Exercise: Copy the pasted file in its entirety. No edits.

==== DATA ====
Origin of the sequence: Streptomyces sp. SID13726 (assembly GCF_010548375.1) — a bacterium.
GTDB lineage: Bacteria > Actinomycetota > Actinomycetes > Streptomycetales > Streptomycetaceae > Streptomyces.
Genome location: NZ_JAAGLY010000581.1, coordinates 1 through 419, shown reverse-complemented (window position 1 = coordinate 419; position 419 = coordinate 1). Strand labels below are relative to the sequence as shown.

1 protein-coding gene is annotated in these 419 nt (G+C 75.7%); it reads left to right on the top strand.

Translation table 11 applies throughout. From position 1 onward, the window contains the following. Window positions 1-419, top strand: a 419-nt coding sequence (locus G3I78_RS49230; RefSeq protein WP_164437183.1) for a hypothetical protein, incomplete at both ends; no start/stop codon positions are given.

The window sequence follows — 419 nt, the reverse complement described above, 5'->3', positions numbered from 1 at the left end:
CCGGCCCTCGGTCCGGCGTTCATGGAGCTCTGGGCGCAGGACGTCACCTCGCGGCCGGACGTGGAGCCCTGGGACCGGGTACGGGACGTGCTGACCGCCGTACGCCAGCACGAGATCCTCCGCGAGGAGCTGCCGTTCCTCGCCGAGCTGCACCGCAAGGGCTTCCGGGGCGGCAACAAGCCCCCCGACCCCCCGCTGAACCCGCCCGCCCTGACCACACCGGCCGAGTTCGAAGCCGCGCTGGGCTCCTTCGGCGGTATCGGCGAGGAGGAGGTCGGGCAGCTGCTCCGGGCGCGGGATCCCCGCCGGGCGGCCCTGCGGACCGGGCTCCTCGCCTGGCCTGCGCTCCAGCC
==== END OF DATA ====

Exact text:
Origin of the sequence: Streptomyces sp. SID13726 (assembly GCF_010548375.1) — a bacterium.
GTDB lineage: Bacteria > Actinomycetota > Actinomycetes > Streptomycetales > Streptomycetaceae > Streptomyces.
Genome location: NZ_JAAGLY010000581.1, coordinates 1 through 419, shown reverse-complemented (window position 1 = coordinate 419; position 419 = coordinate 1). Strand labels below are relative to the sequence as shown.

1 protein-coding gene is annotated in these 419 nt (G+C 75.7%); it reads left to right on the top strand.

Translation table 11 applies throughout. From position 1 onward, the window contains the following. Window positions 1-419, top strand: a 419-nt coding sequence (locus G3I78_RS49230; RefSeq protein WP_164437183.1) for a hypothetical protein, incomplete at both ends; no start/stop codon positions are given.

The window sequence follows — 419 nt, the reverse complement described above, 5'->3', positions numbered from 1 at the left end:
CCGGCCCTCGGTCCGGCGTTCATGGAGCTCTGGGCGCAGGACGTCACCTCGCGGCCGGACGTGGAGCCCTGGGACCGGGTACGGGACGTGCTGACCGCCGTACGCCAGCACGAGATCCTCCGCGAGGAGCTGCCGTTCCTCGCCGAGCTGCACCGCAAGGGCTTCCGGGGCGGCAACAAGCCCCCCGACCCCCCGCTGAACCCGCCCGCCCTGACCACACCGGCCGAGTTCGAAGCCGCGCTGGGCTCCTTCGGCGGTATCGGCGAGGAGGAGGTCGGGCAGCTGCTCCGGGCGCGGGATCCCCGCCGGGCGGCCCTGCGGACCGGGCTCCTCGCCTGGCCTGCGCTCCAGCC